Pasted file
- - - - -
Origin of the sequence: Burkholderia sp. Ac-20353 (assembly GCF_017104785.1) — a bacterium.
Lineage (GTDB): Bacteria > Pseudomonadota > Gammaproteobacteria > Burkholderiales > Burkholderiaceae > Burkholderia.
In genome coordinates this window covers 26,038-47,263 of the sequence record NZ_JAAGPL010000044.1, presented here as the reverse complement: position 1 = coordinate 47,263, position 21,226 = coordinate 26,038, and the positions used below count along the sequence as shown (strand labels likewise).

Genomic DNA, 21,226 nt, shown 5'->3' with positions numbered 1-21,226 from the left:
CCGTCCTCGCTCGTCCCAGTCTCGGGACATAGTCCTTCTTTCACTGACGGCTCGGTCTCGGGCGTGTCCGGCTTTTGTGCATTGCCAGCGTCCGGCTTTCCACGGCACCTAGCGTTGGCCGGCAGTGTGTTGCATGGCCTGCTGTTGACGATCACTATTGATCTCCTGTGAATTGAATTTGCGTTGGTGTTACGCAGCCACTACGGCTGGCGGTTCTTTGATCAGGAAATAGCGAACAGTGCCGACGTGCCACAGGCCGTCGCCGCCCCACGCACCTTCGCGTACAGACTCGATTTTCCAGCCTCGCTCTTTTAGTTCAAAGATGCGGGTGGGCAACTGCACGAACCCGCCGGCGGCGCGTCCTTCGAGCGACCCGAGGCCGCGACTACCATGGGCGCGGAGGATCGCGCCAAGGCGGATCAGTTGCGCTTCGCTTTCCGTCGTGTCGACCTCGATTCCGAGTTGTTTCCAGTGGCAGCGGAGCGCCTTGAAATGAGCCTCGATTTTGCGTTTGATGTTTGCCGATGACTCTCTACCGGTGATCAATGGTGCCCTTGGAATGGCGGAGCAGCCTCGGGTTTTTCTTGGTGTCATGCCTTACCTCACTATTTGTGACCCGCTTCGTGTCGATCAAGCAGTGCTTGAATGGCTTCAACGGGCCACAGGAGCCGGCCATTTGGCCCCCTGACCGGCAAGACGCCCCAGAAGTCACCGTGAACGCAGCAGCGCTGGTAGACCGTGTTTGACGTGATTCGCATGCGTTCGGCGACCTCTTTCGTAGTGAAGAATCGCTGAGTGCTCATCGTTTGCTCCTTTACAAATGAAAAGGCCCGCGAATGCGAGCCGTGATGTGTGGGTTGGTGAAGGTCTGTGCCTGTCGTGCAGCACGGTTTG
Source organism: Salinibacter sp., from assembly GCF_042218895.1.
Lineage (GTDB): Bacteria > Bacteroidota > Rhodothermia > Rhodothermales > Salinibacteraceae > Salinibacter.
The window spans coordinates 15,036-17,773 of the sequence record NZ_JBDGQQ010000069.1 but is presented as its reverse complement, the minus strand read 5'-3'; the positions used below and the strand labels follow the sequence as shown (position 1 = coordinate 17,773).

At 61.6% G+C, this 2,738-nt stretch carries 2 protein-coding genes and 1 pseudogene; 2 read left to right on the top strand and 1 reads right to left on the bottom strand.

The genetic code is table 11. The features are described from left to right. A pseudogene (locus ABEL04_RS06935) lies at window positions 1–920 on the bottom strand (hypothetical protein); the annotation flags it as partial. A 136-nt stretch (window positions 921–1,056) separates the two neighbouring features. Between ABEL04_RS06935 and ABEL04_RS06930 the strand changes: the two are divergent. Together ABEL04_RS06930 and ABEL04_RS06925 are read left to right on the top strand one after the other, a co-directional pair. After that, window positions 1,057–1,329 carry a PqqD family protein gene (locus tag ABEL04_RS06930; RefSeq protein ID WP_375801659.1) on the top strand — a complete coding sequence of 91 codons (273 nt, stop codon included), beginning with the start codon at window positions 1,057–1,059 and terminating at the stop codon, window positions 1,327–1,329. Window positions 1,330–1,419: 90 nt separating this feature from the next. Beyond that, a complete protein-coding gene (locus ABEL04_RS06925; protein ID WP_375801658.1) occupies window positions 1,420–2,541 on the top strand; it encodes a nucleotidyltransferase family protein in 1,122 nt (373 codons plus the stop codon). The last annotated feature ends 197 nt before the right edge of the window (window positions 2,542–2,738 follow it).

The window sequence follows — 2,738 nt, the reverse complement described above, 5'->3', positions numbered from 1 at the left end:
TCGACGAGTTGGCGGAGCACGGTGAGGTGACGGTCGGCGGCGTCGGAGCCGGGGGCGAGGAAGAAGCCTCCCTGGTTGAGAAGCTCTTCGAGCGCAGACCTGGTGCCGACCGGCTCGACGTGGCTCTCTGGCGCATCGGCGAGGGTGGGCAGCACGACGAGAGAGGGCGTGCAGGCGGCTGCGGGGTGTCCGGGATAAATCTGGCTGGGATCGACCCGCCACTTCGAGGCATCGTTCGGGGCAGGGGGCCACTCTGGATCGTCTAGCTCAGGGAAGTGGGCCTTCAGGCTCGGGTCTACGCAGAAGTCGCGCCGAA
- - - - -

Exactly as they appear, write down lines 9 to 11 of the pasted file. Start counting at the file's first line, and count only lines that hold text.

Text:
At 61.6% G+C, this 2,738-nt stretch carries 2 protein-coding genes and 1 pseudogene; 2 read left to right on the top strand and 1 reads right to left on the bottom strand.

The genetic code is table 11. The features are described from left to right. A pseudogene (locus ABEL04_RS06935) lies at window positions 1–920 on the bottom strand (hypothetical protein); the annotation flags it as partial. A 136-nt stretch (window positions 921–1,056) separates the two neighbouring features. Between ABEL04_RS06935 and ABEL04_RS06930 the strand changes: the two are divergent. Together ABEL04_RS06930 and ABEL04_RS06925 are read left to right on the top strand one after the other, a co-directional pair. After that, window positions 1,057–1,329 carry a PqqD family protein gene (locus tag ABEL04_RS06930; RefSeq protein ID WP_375801659.1) on the top strand — a complete coding sequence of 91 codons (273 nt, stop codon included), beginning with the start codon at window positions 1,057–1,059 and terminating at the stop codon, window positions 1,327–1,329. Window positions 1,330–1,419: 90 nt separating this feature from the next. Beyond that, a complete protein-coding gene (locus ABEL04_RS06925; protein ID WP_375801658.1) occupies window positions 1,420–2,541 on the top strand; it encodes a nucleotidyltransferase family protein in 1,122 nt (373 codons plus the stop codon). The last annotated feature ends 197 nt before the right edge of the window (window positions 2,542–2,738 follow it).

The window sequence follows — 2,738 nt, the reverse complement described above, 5'->3', positions numbered from 1 at the left end: